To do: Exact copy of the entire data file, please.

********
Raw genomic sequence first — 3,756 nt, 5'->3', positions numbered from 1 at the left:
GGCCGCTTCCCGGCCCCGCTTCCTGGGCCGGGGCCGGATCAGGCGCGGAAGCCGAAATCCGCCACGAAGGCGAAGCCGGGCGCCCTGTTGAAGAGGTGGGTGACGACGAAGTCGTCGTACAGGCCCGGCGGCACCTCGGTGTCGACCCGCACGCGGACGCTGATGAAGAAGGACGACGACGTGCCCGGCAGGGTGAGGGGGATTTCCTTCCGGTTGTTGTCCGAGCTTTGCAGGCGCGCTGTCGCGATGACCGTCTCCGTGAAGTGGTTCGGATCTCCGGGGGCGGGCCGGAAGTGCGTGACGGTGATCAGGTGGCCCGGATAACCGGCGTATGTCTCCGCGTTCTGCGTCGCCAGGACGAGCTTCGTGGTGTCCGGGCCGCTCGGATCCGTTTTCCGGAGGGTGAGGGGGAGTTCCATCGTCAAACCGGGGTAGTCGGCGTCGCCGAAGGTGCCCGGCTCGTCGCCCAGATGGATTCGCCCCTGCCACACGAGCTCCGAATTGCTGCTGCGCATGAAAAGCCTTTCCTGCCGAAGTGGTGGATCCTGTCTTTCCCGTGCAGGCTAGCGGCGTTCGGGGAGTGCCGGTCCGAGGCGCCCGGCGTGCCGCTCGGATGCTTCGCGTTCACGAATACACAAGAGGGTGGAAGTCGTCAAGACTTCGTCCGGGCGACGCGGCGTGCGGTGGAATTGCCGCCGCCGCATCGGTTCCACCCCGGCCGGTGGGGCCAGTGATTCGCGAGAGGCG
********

Raw genomic sequence first — 3,756 nt, 5'->3', positions numbered from 1 at the left:
GGCCGCTTCCCGGCCCCGCTTCCTGGGCCGGGGCCGGATCAGGCGCGGAAGCCGAAATCCGCCACGAAGGCGAAGCCGGGCGCCCTGTTGAAGAGGTGGGTGACGACGAAGTCGTCGTACAGGCCCGGCGGCACCTCGGTGTCGACCCGCACGCGGACGCTGATGAAGAAGGACGACGACGTGCCCGGCAGGGTGAGGGGGATTTCCTTCCGGTTGTTGTCCGAGCTTTGCAGGCGCGCTGTCGCGATGACCGTCTCCGTGAAGTGGTTCGGATCTCCGGGGGCGGGCCGGAAGTGCGTGACGGTGATCAGGTGGCCCGGATAACCGGCGTATGTCTCCGCGTTCTGCGTCGCCAGGACGAGCTTCGTGGTGTCCGGGCCGCTCGGATCCGTTTTCCGGAGGGTGAGGGGGAGTTCCATCGTCAAACCGGGGTAGTCGGCGTCGCCGAAGGTGCCCGGCTCGTCGCCCAGATGGATTCGCCCCTGCCACACGAGCTCCGAATTGCTGCTGCGCATGAAAAGCCTTTCCTGCCGAAGTGGTGGATCCTGTCTTTCCCGTGCAGGCTAGCGGCGTTCGGGGAGTGCCGGTCCGAGGCGCCCGGCGTGCCGCTCGGATGCTTCGCGTTCACGAATACACAAGAGGGTGGAAGTCGTCAAGACTTCGTCCGGGCGACGCGGCGTGCGGTGGAATTGCCGCCGCCGCATCGGTTCCACCCCGGCCGGTGGGGCCAGTGATTCGCGAGAGGCG